Homesteading in Retirement: 3 House Hunting and Moving Tips

Not every senior wishes to downsize into a smaller home after retirement. For some, upsizing is a better choice — especially those who wish to pursue hobbies like homesteading, gardening, woodworking, or crafting. Plus, with a larger home comes more space for entertaining friends, kids, and grandkids for holidays and long weekends on the homestead.

With these three tips from the real estate professionals at HomeGirls Property Solutions, seniors will learn how to find the perfect property for homesteading in retirement — and plan a hassle-free move into their new home. Now, let’s get started!

1. Make a House Hunting Checklist

If you plan to pursue homesteading in retirement, you’ll need to find the right home and land for living, entertaining, growing food, raising animals, foraging, sewing, and any other types of homesteading activities you wish to engage in. As such, it’s important to begin the process by making a house hunting checklist that can be used during your housing search.

Depending on the types of activities you’d like to explore in retirement, your house hunting checklist may include:

  • Land for raising animals, growing food, and composting.
  • Spare bedrooms and bathrooms for hosting your friends and family.
  • Outdoor space for building a storage shed.
  • One or more bonus rooms (e.g. playrooms, workshops, or craft rooms).
  • Office space for starting a home-based business in retirement.
  • Ample kitchen space for cooking, canning, baking, and home brewing.

2. Find a Mortgage Lender and Real Estate Agent

Once you’ve made a house hunting checklist, it’ll be time to shop around for a mortgage and hire a real estate agent. The experienced real estate professionals at HomeGirls Property Solutions can help with everything from selling your existing house to finding the perfect property for homesteading in retirement, so be sure to contact them at 214-676-1085 once you’re ready to get started. You can also check out websites like LandWatch, Land and Farm, and Lands of America if you wish to purchase land for homesteading.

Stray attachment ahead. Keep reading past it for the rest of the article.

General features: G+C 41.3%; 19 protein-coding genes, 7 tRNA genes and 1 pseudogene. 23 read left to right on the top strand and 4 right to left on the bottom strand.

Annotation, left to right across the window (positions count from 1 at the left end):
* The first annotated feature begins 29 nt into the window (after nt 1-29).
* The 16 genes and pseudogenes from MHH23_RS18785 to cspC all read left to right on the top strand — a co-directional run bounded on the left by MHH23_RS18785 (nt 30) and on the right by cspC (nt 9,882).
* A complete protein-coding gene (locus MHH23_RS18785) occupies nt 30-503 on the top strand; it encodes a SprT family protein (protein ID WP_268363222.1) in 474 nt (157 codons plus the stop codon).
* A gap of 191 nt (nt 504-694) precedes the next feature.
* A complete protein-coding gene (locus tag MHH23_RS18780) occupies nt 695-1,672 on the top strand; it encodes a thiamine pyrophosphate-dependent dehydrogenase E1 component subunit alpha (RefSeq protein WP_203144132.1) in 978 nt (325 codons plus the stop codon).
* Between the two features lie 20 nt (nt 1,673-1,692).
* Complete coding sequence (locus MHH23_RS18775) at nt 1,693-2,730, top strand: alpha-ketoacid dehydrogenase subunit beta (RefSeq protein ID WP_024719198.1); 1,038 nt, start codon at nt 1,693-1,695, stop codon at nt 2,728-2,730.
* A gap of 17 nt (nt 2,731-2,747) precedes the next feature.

In addition to working with a real estate agent, you’ll need to shop around for a mortgage if you plan on financing your home purchase. To help you do it, the Federal Trade Commission (FTC) shares some tips for getting the best mortgage interest rate and calculating the amount of your down payment. You can also use SmartAsset’s online calculator to get an idea of how much you can afford to spend on your home purchase. Typically, this amount will depend on your retirement income, credit score, monthly expenses, and total down payment.

3. Settle Into Your New Home

If it’s been awhile since you’ve moved into a new home, you may have forgotten all the different tasks that need to be completed before, during, and a move. For starters, you’ll need to set up utilities in your new home — including electricity, natural gas, and water, sewer, and trash. Start by comparing local utility providers several weeks in advance, and aim to set up your new utilities at least 10 days prior to your move.

If you plan on generating your own power, you’ll want to explore your alternative energy options before moving into your new home. Solar power, wind turbines, and geothermal power are a few viable options for homeowners. You may be able to harvest and harness rainwater as well, depending on where you live.

You’ll also need to research internet service providers in your area — unless you plan on living off-grid. 5G Ultra Wideband is available in many cities and just outside those cities throughout the U.S., offering you lightning-fast speeds and reliable internet coverage no matter where you live. However, it’s important to compare prices, speeds, and service options when shopping around for internet providers near you. 

Enjoy Your New Home

Once you’ve settled into your new home, you can enjoy the best of your Golden Years while living off the land, hosting your kids and grandkids for long weekends and holidays, and pursuing new hobbies in retirement. Upsizing isn’t the right decision for all retirees, but it’ll be perfect for you if you’re looking for more indoor and outdoor space for entertaining, gardening, woodworking, and enjoying other types of homesteading hobbies and crafts.

Are you interested in buying or selling a home in retirement? Contact the real estate experts at HomeGirls Property Solutions for all your home buying and selling needs! 214-676-1085; info@homegirlsproperties.com

3 Ways to Create an Accessible Home Office for Small Business Owners With Disabilities

Launching a home-based business is an exhilarating experience for many, but finding the right office space isn’t always easy — especially if you have a disability. However, dedicated workspaces are important for a number of reasons, and it’s important to create a home office that accommodates your disability and the nature of your work. 

The following tips from the real estate professionals at HomeGirls Property Solutions share three options for creating an accessible office space for your home-based business. Read on to find the right solution for you!